Hoping to learn skepticism
Posted: 01 June 2013 01:09 PM   [ Ignore ]
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I’m an American guy in my 40’s.  I’ve always been fascinated by UFOs.  There seems to be a lot of sloppy ufologists who don’t care about the truth, but I tend to be a believer.

Anyway, I guess I had psychosis a few years ago.  It was really awful for several weeks and then it mostly went away except for bizarre religious-themed experiences every few months.  I spent a couple of years trying to believe in Christianity.  I thought God was trying to tell me something important but I couldn’t understand.  Eventually I drifted back to atheism and I luckily brought-up these experiences to a therapist who suggested psychosis.  At first I didn’t accept the psychosis explanation, but as I read more over several months I could see that it made a lot of sense.

Psychosis made me more paranoid and superstitious, so I’m hoping to learn about the process of skepticism.  Maybe that will help me get back to normal.

[ Edited: 01 June 2013 01:14 PM by ufo-buff ]
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Posted: 01 June 2013 02:51 PM   [ Ignore ]   [ # 1 ]
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Hi, UFO, When someone is experiencing an acute psychotic episode, their brain is “misfiring” in some way, that can make it extraordinarily difficult to stay in touch with what is really going on.  I don’t know if learning to steadfastly view incoming information, in a skeptical way, can help with bouts of psychosis, but, it seems to me that it makes sense to try.  Whereas, generally having a religious or superstitous view of the world, I think might compound the problem.

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As a fabrication of our own consciousness, our assignations of meaning are no less “real”, but since humans and the fabrications of our consciousness are routinely fraught with error, it makes sense, to me, to, sometimes, question such fabrications.

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Posted: 01 June 2013 05:24 PM   [ Ignore ]   [ # 2 ]
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ufo-buff - 01 June 2013 01:09 PM

I’m an American guy in my 40’s.  I’ve always been fascinated by UFOs.  There seems to be a lot of sloppy ufologists who don’t care about the truth, but I tend to be a believer.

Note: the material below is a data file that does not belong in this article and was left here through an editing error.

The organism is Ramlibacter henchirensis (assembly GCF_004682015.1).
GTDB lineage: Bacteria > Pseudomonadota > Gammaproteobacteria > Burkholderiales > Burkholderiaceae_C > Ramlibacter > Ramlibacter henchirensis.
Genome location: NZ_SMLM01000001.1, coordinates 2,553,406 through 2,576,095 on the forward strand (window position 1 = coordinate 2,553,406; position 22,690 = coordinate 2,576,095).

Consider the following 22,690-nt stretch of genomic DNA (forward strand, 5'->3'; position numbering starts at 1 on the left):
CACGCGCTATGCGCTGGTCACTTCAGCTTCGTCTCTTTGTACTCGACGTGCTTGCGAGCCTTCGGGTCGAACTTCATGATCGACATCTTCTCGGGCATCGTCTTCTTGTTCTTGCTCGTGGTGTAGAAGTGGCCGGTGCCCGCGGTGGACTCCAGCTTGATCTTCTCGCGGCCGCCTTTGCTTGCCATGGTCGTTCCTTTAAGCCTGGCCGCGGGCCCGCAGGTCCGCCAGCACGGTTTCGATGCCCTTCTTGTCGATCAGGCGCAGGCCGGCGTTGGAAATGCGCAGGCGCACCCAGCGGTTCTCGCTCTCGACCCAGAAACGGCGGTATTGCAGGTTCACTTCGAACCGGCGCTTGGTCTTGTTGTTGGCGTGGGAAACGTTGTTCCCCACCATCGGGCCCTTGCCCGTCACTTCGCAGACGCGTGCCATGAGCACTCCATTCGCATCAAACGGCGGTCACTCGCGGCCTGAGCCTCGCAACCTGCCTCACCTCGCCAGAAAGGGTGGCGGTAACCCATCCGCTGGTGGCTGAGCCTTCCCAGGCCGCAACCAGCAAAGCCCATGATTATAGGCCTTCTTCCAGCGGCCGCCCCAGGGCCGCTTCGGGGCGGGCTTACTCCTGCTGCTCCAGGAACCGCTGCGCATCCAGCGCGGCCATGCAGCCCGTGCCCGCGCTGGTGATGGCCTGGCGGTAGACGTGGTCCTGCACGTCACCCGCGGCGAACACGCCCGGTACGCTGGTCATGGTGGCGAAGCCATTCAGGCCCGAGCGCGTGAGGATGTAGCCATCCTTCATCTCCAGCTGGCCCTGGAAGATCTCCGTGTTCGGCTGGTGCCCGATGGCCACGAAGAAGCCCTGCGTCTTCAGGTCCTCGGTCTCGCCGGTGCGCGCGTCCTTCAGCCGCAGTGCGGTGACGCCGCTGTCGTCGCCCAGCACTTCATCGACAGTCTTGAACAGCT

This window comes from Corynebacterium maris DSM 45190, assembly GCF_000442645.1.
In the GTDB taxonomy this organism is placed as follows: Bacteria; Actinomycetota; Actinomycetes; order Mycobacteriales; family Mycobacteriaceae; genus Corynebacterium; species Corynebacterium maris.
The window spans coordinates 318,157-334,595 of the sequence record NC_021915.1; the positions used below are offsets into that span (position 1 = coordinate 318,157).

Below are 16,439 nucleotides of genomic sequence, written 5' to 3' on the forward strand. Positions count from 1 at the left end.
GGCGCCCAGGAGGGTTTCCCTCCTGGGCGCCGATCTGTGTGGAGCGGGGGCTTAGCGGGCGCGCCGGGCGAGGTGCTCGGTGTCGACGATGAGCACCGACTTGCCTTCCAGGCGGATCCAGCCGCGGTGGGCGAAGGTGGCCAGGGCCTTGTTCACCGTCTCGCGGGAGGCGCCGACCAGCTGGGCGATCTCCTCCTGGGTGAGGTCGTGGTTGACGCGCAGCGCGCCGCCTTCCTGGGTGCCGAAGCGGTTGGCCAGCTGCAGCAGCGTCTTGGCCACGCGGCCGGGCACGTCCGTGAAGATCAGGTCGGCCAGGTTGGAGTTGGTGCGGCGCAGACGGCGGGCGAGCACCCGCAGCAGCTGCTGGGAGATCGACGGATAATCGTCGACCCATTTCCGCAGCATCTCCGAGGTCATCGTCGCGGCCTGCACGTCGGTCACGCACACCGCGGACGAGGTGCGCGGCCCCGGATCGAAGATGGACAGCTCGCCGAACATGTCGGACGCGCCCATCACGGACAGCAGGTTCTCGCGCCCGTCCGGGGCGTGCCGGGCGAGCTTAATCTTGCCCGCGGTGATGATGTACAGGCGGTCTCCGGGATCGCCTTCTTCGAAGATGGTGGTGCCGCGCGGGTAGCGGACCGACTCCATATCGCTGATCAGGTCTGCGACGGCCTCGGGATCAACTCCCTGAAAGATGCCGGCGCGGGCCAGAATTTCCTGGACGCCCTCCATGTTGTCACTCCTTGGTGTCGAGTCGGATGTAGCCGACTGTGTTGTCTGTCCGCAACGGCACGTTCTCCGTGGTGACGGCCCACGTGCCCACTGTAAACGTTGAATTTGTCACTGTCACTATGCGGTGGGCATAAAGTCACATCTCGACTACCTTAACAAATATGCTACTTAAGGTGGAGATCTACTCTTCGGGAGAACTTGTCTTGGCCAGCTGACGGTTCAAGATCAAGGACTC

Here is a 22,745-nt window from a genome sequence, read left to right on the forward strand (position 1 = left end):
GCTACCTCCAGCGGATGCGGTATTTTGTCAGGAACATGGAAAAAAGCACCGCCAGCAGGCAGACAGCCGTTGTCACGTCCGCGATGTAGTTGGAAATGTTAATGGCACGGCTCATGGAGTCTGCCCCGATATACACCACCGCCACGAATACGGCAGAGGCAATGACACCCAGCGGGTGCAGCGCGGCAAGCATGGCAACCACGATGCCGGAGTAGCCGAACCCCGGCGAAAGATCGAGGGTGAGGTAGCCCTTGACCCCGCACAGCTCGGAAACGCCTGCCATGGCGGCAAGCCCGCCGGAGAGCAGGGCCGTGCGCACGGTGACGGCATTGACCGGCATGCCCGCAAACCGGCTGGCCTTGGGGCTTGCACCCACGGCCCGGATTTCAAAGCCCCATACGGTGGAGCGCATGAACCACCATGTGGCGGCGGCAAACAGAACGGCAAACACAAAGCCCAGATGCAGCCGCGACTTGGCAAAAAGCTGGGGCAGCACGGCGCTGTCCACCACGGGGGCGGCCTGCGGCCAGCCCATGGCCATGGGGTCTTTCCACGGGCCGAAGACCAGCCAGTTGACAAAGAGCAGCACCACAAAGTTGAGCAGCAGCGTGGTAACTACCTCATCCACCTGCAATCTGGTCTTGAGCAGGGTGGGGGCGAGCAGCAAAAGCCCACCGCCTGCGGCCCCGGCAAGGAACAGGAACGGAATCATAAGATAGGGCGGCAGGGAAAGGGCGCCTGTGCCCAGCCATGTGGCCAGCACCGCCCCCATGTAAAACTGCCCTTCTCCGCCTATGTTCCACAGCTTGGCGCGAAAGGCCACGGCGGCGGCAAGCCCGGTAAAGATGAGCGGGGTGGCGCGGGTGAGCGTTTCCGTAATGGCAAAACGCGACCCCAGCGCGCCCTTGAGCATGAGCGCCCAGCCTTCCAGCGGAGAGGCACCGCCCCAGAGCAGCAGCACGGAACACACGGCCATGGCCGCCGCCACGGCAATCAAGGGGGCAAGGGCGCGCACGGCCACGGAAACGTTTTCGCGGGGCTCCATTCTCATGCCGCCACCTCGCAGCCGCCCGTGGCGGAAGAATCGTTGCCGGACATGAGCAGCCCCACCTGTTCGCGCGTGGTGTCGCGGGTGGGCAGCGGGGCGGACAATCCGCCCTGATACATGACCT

Anyway, I guess I had psychosis a few years ago.  It was really awful for several weeks and then it mostly went away except for bizarre religious-themed experiences every few months.  I spent a couple of years trying to believe in Christianity.  I thought God was trying to tell me something important but I couldn’t understand.  Eventually I drifted back to atheism and I luckily brought-up these experiences to a therapist who suggested psychosis.  At first I didn’t accept the psychosis explanation, but as I read more over several months I could see that it made a lot of sense.

Psychosis made me more paranoid and superstitious, so I’m hoping to learn about the process of skepticism.  Maybe that will help me get back to normal.

If you don’t mind some reading suggestions, I recommend Daniel Dennett’s books. He considers himself a philosopher, and his passion is figuring out how good thinking works and of course writing about it. I find his writing to be very clear and well organized.

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“All musicians are subconsciously mathematicians.”

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Posted: 01 June 2013 05:48 PM   [ Ignore ]   [ # 3 ]
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Hmmmm, I agree that skeptical thinking probably wouldn’t prevent acute psychosis.  My experience of psychosis was very mild and brief compared to most people, but I’m frustrated that I can’t put it behind me after 4 years.